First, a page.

Egypt's cabinet has offered to resign after three days of mass protests against the country's military rulers.
The ruling generals have opened crisis talks with civilian political leaders following the move.
Cabinet spokesperson Mohammed Hegazy said the resignation had not yet been accepted by the military council.
Thousands of protesters remained in Tahrir Square overnight on Monday after a call for further mass demonstrations to take place on Tuesday, the BBC reports.
More than 20 people have been killed and nearly 1800 injured in the violence.
The clashes began on Saturday between police and protesters who want the military to transfer power to a civilian government.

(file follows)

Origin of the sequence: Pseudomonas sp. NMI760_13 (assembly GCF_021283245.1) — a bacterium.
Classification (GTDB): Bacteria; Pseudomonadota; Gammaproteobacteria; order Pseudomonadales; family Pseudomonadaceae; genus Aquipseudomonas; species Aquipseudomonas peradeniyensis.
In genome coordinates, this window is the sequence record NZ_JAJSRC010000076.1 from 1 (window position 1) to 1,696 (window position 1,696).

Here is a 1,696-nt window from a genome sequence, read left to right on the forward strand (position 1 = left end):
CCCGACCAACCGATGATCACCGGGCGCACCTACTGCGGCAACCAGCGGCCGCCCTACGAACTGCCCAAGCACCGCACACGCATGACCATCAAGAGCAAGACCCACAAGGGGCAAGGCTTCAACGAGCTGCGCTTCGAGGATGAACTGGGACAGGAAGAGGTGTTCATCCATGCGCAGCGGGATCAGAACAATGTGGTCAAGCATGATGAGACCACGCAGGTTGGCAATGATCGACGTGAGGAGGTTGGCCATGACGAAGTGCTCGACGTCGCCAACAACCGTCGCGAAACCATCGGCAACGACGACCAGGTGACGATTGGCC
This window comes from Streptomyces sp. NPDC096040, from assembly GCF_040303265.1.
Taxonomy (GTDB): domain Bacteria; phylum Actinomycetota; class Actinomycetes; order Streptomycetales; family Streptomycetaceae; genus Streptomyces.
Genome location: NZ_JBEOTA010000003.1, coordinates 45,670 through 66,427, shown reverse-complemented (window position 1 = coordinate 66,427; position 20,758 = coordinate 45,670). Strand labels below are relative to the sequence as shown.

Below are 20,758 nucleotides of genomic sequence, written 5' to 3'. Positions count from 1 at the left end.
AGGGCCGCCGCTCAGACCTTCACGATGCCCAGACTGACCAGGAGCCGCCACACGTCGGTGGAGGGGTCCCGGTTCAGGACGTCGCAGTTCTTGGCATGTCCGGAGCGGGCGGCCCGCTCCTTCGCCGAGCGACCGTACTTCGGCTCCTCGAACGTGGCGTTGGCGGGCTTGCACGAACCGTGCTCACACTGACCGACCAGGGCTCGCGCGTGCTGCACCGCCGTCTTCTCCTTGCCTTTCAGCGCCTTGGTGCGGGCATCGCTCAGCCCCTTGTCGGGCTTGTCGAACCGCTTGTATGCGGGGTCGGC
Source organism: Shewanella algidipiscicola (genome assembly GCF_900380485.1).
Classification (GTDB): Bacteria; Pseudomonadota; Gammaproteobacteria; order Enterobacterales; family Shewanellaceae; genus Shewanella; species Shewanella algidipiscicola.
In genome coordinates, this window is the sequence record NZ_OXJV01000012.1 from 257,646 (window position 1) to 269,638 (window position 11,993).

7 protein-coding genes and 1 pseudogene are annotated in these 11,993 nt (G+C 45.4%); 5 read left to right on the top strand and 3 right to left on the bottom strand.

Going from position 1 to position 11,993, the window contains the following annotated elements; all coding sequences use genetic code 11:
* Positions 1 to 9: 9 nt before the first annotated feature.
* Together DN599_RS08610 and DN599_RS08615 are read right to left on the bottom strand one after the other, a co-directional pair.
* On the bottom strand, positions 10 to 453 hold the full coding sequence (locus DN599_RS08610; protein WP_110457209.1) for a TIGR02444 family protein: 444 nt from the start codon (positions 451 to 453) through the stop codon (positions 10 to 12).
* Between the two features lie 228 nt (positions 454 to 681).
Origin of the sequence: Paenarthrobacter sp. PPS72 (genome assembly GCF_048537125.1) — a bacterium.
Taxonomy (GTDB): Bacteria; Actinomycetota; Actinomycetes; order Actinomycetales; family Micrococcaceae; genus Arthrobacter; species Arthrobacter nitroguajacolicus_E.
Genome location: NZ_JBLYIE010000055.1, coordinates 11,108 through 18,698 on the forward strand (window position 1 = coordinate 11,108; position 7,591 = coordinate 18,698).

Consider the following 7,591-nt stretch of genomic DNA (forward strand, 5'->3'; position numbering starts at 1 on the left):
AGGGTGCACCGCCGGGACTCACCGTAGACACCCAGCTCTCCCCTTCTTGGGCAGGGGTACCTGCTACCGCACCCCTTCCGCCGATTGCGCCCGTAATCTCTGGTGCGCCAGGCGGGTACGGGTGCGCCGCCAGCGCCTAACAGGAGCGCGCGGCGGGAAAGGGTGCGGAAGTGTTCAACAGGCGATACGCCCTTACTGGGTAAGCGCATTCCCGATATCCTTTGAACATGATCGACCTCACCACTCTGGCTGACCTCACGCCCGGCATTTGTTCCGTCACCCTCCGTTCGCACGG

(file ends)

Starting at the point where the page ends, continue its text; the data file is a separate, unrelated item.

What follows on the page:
"The government of Prime Minister Essam Sharaf has handed its resignation to the Supreme Council of the Armed Forces," Mr Hegazy said.
"Owing to the difficult circumstances the country is going through, the government will continue working until the resignation is accepted."
A military source told the BBC the council was meeting to discuss the cabinet's offer, but there was still no consensus on whether to accept it. The same source said the council was also consulting with other political groups.
The BBC correspondent in Cairo says the crowds in Tahrir Square cheered and shouted "God is great" when they heard of the resignation.
However, they soon resumed an earlier chant of "the people want the removal of the marshal" - a reference to Field Marshal Mohamed Tantawi, who heads the Supreme Council of the Armed Forces.
He has the task of overseeing the country's transition to democracy after three decades of autocratic rule under Mr Mubarak.
The ruling generals are the real focus of demonstrators' anger, with the interim cabinet seen as having little power.